The beginning of a new year is a great time to reflect and consider how you want to show up as a leader. How is it that you can best impact and influence change within your organisation? Very often, it is the little things we do that either help or hinder us in our efforts. Sometimes habits that are so deeply ingrained we are not even aware of them, or we may be unaware of the impact that the habit has on those around us.
Often when I coach leaders, one of the habits we come back to is how frequently we might be in "tell mode" rather than listening to others and asking them for their thoughts and views. Simply put, we like to be influenced by those we like. We are a whole lot less likely to be swayed by the views of someone we don't. Yet as leaders, we often fall into the trap of telling others (colleagues and employees alike) what to do or what we think, rather than engaging in genuine dialogue. This only serves to get in the way of establishing the trusted relationship we need to be able to influence others. It doesn't matter how politely we might say it, when our default mode is to always start with "what I think is ..." and we infrequently start with "what do you think ..."; the message we are sending is my opinion matters more, or even I'm right and you're wrong.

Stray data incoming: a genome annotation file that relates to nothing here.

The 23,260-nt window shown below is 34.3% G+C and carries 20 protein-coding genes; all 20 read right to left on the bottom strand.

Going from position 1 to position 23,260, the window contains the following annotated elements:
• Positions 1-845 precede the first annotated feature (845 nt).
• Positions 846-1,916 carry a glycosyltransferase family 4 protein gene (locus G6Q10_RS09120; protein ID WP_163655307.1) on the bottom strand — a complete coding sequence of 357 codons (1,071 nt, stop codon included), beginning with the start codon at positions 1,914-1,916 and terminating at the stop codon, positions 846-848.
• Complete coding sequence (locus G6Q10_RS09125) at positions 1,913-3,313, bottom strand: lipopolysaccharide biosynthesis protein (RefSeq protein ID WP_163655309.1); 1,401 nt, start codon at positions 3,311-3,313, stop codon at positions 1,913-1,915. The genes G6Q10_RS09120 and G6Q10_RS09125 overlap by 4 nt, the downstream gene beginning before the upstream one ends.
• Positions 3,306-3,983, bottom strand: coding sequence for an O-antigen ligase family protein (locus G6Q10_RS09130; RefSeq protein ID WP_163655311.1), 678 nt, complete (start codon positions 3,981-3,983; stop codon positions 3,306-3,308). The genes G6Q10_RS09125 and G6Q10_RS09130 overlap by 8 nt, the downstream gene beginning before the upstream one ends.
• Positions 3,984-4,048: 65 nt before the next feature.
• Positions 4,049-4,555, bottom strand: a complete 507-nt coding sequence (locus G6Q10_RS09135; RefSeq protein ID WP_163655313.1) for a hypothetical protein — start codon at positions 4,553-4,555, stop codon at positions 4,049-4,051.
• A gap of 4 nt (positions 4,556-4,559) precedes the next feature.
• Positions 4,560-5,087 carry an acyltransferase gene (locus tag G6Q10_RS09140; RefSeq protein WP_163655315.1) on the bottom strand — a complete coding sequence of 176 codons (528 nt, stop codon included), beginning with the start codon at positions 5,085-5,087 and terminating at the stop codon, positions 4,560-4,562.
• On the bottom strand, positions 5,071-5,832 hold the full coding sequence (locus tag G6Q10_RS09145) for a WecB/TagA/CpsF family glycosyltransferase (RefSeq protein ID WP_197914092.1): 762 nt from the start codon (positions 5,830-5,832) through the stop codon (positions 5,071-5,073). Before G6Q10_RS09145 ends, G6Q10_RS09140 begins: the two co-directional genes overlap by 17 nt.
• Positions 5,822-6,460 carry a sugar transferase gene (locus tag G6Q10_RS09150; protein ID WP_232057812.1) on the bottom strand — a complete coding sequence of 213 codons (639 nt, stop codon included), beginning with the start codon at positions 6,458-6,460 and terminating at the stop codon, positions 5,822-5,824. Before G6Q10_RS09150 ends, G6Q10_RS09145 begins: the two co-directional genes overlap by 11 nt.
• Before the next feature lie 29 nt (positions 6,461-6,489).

Frequently when I coach leaders, they recognise they fall into this trap when the outcome is particularly important to them or they have very strong views on the matter. The more we care, the more strongly we advocate our point of view; inadvertently undermining the very outcome we are striving to influence. When I reflect back on interactions of my own I have felt I could have handled better, it is certainly true for me too.
Research into the role of positivity and connectivity in performance shows that in high performing teams, members tend to enquire about the view of o
thers as much as they advocate their own perspective (1). In Stephen Covey's words "Seek first to understand; then to be understood."
So, if it is important for you be able to influence your colleagues and employees, ask yourself this "How often am I in tell-mode, advocating my point of view vs. enquiring about the perspectives of others?" When you start to observe yourself in action, you might be surprised by what you see. Then ask yourself "Where would I like to be?".
(1). The role of Positivity and Connectivity in the Performance of Business Teams: A Nonlinear Dynamics Model. Marcia Losada and Emily Heathy. American Behavioral Scientist 2004; 47; 740 http://abs.sagepub.com/cgi/content/abstract/47/6/740